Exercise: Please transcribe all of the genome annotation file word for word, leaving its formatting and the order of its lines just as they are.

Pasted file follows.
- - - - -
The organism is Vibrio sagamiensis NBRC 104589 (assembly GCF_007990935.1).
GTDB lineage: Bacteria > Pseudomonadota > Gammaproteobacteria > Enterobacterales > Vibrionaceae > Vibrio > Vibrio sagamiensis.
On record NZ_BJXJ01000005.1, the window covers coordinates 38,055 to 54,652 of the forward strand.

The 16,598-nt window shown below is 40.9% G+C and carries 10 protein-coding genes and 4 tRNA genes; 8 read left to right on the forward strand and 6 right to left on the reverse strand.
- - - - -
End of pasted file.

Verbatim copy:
The organism is Vibrio sagamiensis NBRC 104589 (assembly GCF_007990935.1).
GTDB lineage: Bacteria > Pseudomonadota > Gammaproteobacteria > Enterobacterales > Vibrionaceae > Vibrio > Vibrio sagamiensis.
On record NZ_BJXJ01000005.1, the window covers coordinates 38,055 to 54,652 of the forward strand.

The 16,598-nt window shown below is 40.9% G+C and carries 10 protein-coding genes and 4 tRNA genes; 8 read left to right on the forward strand and 6 right to left on the reverse strand.